Thursday, March 17, 2011


It seems I cannot escape the Parable of the Prodigal during the season of Lent. I felt a certain nudge from my Beloved to share the following prayer center I wrote last year on the Parable of the Prodigal. It beacons me to consider two very good questions:

  1. Do I know that I know that I know that I am God's dearly beloved? 
  2. Will I, with God's gracious help, love as the Beloved loves?

The prayer center is appropriately named "Beloved".


Light a Candle.

Read Luke 15:11-32:

Now read the following verse:
Then the Father said to him [to me, to you], "Son, you are always with me, and all that is mine is yours." Luke 15:31

Let me confess that I have been dwelling on this parable for quite some time (a few years, in fact!). God has a way of doing that to me – having me encounter certain stories of the faith to grow me, to show me something about Him and about myself. After praying through this story and just sitting with it, a few things come to mind.
First, this story reminds me that faith is a journey – a process – and each person’s journey is unique. Each one of the Father’s sons took a different path to the Father’s heart and, indeed, are even at different stages or places along that path or journey.
Second, the Father desires for all of his sons to make that journey to his heart – into his loving arms – and lovingly waits, rather impatiently even!, for his children to come home. The Father never demands that his children come home – it seems to be a matter of choice. And, third there’s a question this story seems to ask, "Do you know you are my Beloved?" It seems to me that the eldest son in this story stayed at home doing what he thought the Father wanted him to do, making good choices and being the responsible eldest son, somehow trying to make his way to the Father’s heart by doing good. The younger son, on the other hand, had to first break his Father’s heart, squander his inheritance, realize his "lostness", and then decide to go home to the Father. Neither son realized or knew that he was his Father’s Beloved and both seemed to feel they had to earn being the Beloved. The eldest son tried to earn his "Beloved-ness" by always making good choices, by being "good" and doing what was expected. The younger son didn’t seem to understand that he had always been the Beloved – that there was nothing he could do, not even leaving home and squandering his inheritance, that could change the fact that he was his Father’s Beloved. The Father met each of his Beloved Sons right where they were in their journey home to his heart and his love for each Beloved Son was constant. In other words, the Father gives the gift of being Beloved to his sons unconditionally – it is always there whether or not his Beloved Sons choose to accept it and live their lives from that perspective. For me, I am so grateful that the practice of our faith is a journey – a journey to the heart of God. I am, gratefully, finally able to claim who I am, "I am Donell, God’s Beloved!" I can relate to both of the Father’s Sons in this story. Okay, what about the Father? What am I to learn from the Father in this story? I cannot overlook the fact that I am very drawn to the Father character in this story. Can it be because I lack the capacity to love as the Father loves? Surely God is not calling me to love as the Father loves? I’m not capable of that of love, especially on my own. That kind of love just isn’t humanly possible. Or is it?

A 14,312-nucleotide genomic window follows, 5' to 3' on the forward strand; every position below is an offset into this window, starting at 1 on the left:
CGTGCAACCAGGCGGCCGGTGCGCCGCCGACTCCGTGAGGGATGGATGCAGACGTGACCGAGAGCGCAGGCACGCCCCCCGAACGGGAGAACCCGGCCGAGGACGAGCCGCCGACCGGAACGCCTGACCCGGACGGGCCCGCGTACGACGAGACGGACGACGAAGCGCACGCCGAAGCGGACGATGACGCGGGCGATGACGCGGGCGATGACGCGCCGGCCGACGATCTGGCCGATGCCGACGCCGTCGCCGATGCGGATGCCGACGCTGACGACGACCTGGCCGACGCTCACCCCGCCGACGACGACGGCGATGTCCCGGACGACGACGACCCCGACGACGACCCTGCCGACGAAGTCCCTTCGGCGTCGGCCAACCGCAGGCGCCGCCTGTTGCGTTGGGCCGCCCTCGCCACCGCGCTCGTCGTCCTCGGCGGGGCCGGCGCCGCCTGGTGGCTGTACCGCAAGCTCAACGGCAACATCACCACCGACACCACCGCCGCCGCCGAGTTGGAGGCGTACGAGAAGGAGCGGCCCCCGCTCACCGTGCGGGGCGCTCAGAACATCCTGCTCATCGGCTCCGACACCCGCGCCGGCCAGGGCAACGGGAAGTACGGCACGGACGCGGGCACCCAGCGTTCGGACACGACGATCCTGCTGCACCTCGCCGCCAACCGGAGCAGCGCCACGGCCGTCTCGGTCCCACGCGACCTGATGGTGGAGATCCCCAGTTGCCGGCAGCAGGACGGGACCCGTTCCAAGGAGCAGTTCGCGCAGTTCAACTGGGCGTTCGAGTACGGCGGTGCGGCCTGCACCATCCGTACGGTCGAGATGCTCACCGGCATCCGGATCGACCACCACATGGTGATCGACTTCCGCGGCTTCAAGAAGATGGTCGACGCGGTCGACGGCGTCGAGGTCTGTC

Answer the following questions:
  1. Do you know you are God’s Beloved?
  2. Do you live your life from that perspective – from knowing that you are God’s Beloved?
  3. If so, does knowing you are God’s Beloved change the way you relate to God and others?
  4. What question is God raising within you as you "prayerfully read" this story and how will you respond to that question?
Consider writing a letter, a written prayer so to speak, expressing what you have learned about yourself and your relationship with God through this story, and maybe even including in your letter your responses to the questions above.

 Loving God, your love for your Sons and Daughters is so deep and such a very precious gift. I cannot love others as you have called me to love without your help. So, help me, Loving God, to love others as the Father loves his Beloved Sons and Daughters. Help me to trust that "all that is yours is mine" and that I am your beloved.

Extinguish the Candle. 

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